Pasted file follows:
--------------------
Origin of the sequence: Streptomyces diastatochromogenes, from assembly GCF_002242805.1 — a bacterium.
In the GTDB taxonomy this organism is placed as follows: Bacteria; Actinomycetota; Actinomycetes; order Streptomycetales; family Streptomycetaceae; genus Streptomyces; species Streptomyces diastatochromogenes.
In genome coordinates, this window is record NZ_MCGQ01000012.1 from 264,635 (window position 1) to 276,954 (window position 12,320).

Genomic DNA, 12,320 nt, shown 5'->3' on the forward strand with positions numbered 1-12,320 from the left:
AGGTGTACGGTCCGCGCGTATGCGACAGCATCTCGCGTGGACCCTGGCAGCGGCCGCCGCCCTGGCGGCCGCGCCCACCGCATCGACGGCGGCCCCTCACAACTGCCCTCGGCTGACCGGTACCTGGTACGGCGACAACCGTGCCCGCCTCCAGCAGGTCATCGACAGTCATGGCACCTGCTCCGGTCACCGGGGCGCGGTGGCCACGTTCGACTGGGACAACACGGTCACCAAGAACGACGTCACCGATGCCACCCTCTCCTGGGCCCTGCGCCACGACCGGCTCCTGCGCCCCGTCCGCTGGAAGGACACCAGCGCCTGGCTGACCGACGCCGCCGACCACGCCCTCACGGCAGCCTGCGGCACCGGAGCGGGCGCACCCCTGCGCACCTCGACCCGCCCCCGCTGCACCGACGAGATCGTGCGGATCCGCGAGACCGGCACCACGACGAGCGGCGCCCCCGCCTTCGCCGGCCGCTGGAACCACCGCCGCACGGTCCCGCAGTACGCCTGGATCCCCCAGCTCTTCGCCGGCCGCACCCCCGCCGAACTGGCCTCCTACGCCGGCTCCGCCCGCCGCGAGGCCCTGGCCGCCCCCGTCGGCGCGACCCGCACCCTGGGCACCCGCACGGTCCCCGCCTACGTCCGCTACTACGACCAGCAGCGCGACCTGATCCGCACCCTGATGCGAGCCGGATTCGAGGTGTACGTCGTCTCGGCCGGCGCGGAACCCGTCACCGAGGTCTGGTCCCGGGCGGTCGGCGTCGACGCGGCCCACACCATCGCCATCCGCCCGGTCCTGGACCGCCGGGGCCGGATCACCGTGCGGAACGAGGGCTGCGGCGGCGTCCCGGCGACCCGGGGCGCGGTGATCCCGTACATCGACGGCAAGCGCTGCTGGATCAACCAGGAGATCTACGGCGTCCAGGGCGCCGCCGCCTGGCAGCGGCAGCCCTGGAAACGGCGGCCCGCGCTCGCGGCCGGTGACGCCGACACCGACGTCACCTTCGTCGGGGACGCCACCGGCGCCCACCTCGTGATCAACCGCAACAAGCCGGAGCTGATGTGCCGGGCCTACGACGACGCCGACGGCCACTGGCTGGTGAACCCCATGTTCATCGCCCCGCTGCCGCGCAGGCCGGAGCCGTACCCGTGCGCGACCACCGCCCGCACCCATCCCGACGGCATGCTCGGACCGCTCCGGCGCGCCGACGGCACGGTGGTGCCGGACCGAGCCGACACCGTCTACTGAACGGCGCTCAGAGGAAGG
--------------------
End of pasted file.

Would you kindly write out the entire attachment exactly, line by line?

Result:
Origin of the sequence: Streptomyces diastatochromogenes, from assembly GCF_002242805.1 — a bacterium.
In the GTDB taxonomy this organism is placed as follows: Bacteria; Actinomycetota; Actinomycetes; order Streptomycetales; family Streptomycetaceae; genus Streptomyces; species Streptomyces diastatochromogenes.
In genome coordinates, this window is record NZ_MCGQ01000012.1 from 264,635 (window position 1) to 276,954 (window position 12,320).

Genomic DNA, 12,320 nt, shown 5'->3' on the forward strand with positions numbered 1-12,320 from the left:
AGGTGTACGGTCCGCGCGTATGCGACAGCATCTCGCGTGGACCCTGGCAGCGGCCGCCGCCCTGGCGGCCGCGCCCACCGCATCGACGGCGGCCCCTCACAACTGCCCTCGGCTGACCGGTACCTGGTACGGCGACAACCGTGCCCGCCTCCAGCAGGTCATCGACAGTCATGGCACCTGCTCCGGTCACCGGGGCGCGGTGGCCACGTTCGACTGGGACAACACGGTCACCAAGAACGACGTCACCGATGCCACCCTCTCCTGGGCCCTGCGCCACGACCGGCTCCTGCGCCCCGTCCGCTGGAAGGACACCAGCGCCTGGCTGACCGACGCCGCCGACCACGCCCTCACGGCAGCCTGCGGCACCGGAGCGGGCGCACCCCTGCGCACCTCGACCCGCCCCCGCTGCACCGACGAGATCGTGCGGATCCGCGAGACCGGCACCACGACGAGCGGCGCCCCCGCCTTCGCCGGCCGCTGGAACCACCGCCGCACGGTCCCGCAGTACGCCTGGATCCCCCAGCTCTTCGCCGGCCGCACCCCCGCCGAACTGGCCTCCTACGCCGGCTCCGCCCGCCGCGAGGCCCTGGCCGCCCCCGTCGGCGCGACCCGCACCCTGGGCACCCGCACGGTCCCCGCCTACGTCCGCTACTACGACCAGCAGCGCGACCTGATCCGCACCCTGATGCGAGCCGGATTCGAGGTGTACGTCGTCTCGGCCGGCGCGGAACCCGTCACCGAGGTCTGGTCCCGGGCGGTCGGCGTCGACGCGGCCCACACCATCGCCATCCGCCCGGTCCTGGACCGCCGGGGCCGGATCACCGTGCGGAACGAGGGCTGCGGCGGCGTCCCGGCGACCCGGGGCGCGGTGATCCCGTACATCGACGGCAAGCGCTGCTGGATCAACCAGGAGATCTACGGCGTCCAGGGCGCCGCCGCCTGGCAGCGGCAGCCCTGGAAACGGCGGCCCGCGCTCGCGGCCGGTGACGCCGACACCGACGTCACCTTCGTCGGGGACGCCACCGGCGCCCACCTCGTGATCAACCGCAACAAGCCGGAGCTGATGTGCCGGGCCTACGACGACGCCGACGGCCACTGGCTGGTGAACCCCATGTTCATCGCCCCGCTGCCGCGCAGGCCGGAGCCGTACCCGTGCGCGACCACCGCCCGCACCCATCCCGACGGCATGCTCGGACCGCTCCGGCGCGCCGACGGCACGGTGGTGCCGGACCGAGCCGACACCGTCTACTGAACGGCGCTCAGAGGAAGG